BSNL’s board on Friday agreed to cancel the Indian mobile operator’s $10 billion (€7.32 billion) GSM expansion tender, after 22 months of debate.
The scrapping of the tender follows a decision by a high-level government committee recommending that it be called off, the Economic Times said.
Prime Minister Manmohan Singh set up an inquiry into BSNL’s botched GSM expansion tender in January. It was chaired by Singh’s adviser on telecom and innovation, Sam Pitroda.
The Prime Minister said the committee would have the final government say on whether the tender would proceed or not.
The state-owned carrier’s 93-million line tender has been shrouded in controversy since its launch in May 2008.
BSNL's board put the tender on ice in late January, pending a review into alleged irregularities by the Central Vigilance Committee (CVC), which examined why BSNL renegotiated on price with Ericsson.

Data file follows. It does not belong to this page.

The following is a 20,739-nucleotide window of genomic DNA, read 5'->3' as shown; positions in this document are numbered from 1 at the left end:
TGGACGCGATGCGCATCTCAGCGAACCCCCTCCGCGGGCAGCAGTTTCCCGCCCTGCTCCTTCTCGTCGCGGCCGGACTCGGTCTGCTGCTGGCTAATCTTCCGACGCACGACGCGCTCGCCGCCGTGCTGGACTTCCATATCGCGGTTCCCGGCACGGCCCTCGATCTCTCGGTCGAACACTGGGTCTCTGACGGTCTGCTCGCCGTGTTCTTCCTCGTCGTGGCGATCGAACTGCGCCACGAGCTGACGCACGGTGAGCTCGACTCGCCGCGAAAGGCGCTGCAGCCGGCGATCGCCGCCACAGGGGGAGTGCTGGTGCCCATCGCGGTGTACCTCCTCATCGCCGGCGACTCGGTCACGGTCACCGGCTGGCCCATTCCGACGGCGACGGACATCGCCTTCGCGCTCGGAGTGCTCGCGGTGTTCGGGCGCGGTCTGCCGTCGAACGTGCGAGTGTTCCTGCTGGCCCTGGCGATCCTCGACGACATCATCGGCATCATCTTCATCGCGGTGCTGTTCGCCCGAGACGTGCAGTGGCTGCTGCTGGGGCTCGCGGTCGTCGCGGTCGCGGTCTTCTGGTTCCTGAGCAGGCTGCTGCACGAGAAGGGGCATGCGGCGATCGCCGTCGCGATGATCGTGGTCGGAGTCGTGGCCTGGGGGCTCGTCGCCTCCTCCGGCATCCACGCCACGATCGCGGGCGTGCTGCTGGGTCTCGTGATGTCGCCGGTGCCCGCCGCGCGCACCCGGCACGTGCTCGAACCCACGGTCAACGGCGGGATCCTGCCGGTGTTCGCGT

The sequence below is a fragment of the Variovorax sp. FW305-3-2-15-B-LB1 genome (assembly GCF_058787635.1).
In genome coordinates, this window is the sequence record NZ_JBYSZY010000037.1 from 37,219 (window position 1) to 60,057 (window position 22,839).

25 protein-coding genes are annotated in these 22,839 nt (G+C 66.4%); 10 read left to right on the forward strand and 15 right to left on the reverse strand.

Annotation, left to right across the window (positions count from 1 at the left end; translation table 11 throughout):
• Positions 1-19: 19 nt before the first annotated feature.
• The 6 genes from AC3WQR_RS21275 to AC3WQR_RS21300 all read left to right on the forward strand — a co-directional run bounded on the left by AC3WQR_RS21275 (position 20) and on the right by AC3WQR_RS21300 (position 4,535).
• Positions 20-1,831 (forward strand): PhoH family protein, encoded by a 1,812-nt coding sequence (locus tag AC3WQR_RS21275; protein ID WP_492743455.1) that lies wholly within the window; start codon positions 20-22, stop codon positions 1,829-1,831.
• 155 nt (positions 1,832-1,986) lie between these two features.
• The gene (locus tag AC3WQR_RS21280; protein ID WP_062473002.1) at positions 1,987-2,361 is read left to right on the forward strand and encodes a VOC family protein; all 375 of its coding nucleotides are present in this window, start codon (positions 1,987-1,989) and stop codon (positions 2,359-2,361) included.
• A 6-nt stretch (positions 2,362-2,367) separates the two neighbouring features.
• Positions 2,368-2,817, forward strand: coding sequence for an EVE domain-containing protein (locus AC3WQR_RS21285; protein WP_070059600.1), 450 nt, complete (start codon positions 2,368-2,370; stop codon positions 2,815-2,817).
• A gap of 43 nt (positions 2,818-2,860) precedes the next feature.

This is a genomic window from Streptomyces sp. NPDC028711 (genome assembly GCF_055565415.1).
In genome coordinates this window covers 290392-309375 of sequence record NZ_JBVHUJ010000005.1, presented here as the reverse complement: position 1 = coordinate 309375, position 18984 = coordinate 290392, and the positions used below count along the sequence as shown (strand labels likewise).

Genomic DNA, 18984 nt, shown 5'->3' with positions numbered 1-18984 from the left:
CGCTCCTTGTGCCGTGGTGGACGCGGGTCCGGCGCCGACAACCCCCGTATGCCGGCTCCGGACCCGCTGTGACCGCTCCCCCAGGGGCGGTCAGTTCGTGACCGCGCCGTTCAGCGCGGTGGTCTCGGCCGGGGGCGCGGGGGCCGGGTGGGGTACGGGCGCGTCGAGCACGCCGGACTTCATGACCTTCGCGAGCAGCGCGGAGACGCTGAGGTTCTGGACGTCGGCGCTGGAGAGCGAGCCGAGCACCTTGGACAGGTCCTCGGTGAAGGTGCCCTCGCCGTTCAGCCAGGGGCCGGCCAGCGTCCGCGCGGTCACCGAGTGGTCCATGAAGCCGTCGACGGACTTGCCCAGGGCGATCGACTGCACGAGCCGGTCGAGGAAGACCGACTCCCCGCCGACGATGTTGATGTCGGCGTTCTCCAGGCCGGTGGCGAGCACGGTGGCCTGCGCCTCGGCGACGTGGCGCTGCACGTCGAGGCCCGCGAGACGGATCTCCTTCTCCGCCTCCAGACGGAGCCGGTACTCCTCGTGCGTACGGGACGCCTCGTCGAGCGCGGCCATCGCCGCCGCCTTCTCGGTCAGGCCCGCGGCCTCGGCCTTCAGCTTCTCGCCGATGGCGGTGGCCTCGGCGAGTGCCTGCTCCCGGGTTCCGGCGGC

Ericsson was to deploy 25 million lines in the north zone and 18 million lines in the east zone, worth a combined $2.5 billion, according to ET.
Earlier, Chinese vendor Huawei was reportedly dropped from the tender – it topped the short list to supply 25-million lines in the South Zone for $1 billion – because of security concerns.
Last month, the CVC also recommended that the tender be cancelled.
For BSNL, which is struggling to keep pace with fast-moving privately-owned competitors, the news is disastrous. The cellco exhausted capacity in most of its 20 circles almost 18 months ago, said ET.